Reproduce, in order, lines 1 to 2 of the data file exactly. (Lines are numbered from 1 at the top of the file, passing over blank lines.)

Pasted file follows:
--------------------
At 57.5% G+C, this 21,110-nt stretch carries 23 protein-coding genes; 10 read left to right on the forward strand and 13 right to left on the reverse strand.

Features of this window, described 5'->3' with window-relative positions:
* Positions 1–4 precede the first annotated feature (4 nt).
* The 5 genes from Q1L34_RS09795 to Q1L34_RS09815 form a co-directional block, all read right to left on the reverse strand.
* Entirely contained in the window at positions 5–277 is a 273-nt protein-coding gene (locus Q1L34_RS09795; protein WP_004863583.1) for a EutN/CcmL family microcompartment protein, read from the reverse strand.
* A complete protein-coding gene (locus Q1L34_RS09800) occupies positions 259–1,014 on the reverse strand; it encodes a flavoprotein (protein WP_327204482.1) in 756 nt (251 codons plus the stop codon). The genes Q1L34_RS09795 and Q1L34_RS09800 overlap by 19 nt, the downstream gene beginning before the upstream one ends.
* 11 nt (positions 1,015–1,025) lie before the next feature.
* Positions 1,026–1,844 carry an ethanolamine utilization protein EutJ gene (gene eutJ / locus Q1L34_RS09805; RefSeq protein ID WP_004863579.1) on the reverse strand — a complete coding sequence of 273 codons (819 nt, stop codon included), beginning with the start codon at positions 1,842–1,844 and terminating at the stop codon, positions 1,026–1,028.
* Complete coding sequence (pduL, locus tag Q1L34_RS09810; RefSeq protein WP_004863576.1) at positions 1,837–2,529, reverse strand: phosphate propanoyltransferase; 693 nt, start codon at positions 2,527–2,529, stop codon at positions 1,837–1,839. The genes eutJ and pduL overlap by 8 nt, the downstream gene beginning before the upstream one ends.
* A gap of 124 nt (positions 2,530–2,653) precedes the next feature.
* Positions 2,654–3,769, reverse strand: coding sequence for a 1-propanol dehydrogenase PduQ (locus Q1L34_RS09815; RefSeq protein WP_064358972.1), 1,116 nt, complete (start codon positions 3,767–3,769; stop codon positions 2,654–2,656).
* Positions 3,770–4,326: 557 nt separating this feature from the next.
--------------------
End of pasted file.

At 57.5% G+C, this 21,110-nt stretch carries 23 protein-coding genes; 10 read left to right on the forward strand and 13 right to left on the reverse strand.

Features of this window, described 5'->3' with window-relative positions: